The overall success of the film, however, is predicated upon on thing-- that being the performances of Newton and Thewlis; and both deliver, unequivocally. Newton's role is especially challenging, as she has to convey so much through her emotions alone. Her gestures, expressions and mannerisms are her words; and the slightest alteration of any of these-- the slightest arch of an eyebrow, a shifting of the eyes at a particular moment or a barely discernible movement of her lips-- speaks volumes. And for this to be effective, it had to come from a place deep within; mere surface theatrics or any hint of pretentiousness at any time would have dispelled the believability of the character at once-- and Newton not only prevails, but does so overwhelmingly. It's an extremely well realized portrayal of a woman in conflict, facing one of the greatest trials of her life.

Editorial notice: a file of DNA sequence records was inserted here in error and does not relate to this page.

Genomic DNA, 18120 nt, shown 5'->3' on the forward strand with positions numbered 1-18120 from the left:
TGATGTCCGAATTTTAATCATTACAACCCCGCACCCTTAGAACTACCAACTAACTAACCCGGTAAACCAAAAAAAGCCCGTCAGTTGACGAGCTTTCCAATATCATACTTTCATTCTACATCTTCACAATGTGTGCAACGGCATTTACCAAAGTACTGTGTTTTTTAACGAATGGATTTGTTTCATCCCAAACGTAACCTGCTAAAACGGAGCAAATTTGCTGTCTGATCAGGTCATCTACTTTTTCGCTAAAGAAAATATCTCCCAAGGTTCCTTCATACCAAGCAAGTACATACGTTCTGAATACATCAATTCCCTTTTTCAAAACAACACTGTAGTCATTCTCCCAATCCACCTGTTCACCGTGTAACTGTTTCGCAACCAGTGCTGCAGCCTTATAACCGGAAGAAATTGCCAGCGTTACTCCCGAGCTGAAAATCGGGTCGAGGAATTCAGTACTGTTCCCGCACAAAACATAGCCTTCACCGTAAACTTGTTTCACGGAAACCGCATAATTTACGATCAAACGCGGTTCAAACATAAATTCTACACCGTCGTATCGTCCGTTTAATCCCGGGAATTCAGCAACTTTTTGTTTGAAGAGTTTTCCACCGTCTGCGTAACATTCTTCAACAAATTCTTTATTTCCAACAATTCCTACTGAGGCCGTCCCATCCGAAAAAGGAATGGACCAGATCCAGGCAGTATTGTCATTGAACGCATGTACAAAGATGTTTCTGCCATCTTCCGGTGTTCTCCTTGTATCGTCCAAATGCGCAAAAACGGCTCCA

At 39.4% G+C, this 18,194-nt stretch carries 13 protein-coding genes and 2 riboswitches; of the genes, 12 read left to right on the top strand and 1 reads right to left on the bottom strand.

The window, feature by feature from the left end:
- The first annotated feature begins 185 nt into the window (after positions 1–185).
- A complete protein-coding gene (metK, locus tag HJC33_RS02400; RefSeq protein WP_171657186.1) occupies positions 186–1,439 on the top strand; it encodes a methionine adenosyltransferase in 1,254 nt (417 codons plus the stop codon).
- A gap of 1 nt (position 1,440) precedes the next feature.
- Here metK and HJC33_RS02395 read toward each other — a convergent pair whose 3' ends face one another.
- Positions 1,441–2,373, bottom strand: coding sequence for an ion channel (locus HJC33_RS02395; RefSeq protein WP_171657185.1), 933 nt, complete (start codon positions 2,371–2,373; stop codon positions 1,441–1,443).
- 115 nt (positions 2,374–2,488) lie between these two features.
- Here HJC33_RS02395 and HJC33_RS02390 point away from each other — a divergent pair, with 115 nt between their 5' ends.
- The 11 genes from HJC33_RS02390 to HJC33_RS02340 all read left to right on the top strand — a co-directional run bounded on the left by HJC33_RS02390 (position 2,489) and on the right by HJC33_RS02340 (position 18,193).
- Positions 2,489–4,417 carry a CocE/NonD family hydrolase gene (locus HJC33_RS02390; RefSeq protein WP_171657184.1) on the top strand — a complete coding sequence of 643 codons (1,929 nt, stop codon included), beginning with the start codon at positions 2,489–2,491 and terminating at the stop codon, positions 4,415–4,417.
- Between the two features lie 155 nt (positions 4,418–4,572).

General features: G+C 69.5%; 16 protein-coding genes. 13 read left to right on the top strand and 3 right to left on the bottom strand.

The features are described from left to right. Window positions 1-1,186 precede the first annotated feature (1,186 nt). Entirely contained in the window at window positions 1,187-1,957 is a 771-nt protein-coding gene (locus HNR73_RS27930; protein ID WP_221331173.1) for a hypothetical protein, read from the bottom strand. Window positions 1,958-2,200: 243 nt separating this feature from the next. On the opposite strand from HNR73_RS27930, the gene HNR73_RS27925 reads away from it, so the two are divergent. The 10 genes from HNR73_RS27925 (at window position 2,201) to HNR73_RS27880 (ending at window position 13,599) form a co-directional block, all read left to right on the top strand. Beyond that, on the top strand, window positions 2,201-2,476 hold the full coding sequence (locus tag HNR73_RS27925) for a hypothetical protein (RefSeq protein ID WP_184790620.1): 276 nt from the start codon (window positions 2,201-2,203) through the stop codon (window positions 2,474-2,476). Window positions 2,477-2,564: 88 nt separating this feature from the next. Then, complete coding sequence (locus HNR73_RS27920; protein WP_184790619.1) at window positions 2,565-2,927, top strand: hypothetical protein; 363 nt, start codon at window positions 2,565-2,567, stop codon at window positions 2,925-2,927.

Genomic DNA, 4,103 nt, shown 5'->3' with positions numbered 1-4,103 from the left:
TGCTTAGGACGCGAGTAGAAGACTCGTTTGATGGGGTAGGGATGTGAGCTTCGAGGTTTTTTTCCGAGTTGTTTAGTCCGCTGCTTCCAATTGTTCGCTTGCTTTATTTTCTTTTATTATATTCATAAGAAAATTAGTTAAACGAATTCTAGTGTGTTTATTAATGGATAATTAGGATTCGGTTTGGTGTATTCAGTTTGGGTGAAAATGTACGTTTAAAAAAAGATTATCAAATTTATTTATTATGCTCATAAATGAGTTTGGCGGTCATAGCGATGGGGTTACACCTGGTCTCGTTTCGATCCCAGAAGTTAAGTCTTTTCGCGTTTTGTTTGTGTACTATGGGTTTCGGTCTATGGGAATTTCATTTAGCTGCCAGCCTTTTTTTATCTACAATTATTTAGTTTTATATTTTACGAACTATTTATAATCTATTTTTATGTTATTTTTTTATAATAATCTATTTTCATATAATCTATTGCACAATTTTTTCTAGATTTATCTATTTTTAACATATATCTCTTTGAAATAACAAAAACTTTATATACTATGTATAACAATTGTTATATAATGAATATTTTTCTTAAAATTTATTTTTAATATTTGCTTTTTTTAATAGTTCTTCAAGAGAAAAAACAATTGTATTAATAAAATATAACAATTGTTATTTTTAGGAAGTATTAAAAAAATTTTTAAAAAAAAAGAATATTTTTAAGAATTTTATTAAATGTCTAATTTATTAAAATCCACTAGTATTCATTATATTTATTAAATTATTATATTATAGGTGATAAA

Thewlis, as well, gives a resoundingly sympathetic performance as Mr. Kinsky, that would have to be ranked among the best work he's ever done. As with Newton's role, he must convey so much physically, and he does-- turning in a very sensitive, well defined performance through which he employs just the right amount of reserve and restraint as befits the character he is creating. It's an affecting, honest portrayal that makes Mr. Kinsky very real and believable.

The supporting cast includes Claudio Santamaria, John C. Ojwang, Massimo De Rossi, Cyril Nri, Paul Osul and Veronica Lazar. Artistically rendered and subtle in nuance, `Besieged' explores the parameters of love and measures the limits of the boundaries expressed by the heart. An insightful treatise on human nature, it removes one emotional layer after another, right up to the very end-- which is a moment of truth nothing less than sublime. And one that will keep this film in your memory long after the screen has gone dark. I rate this one 8/10.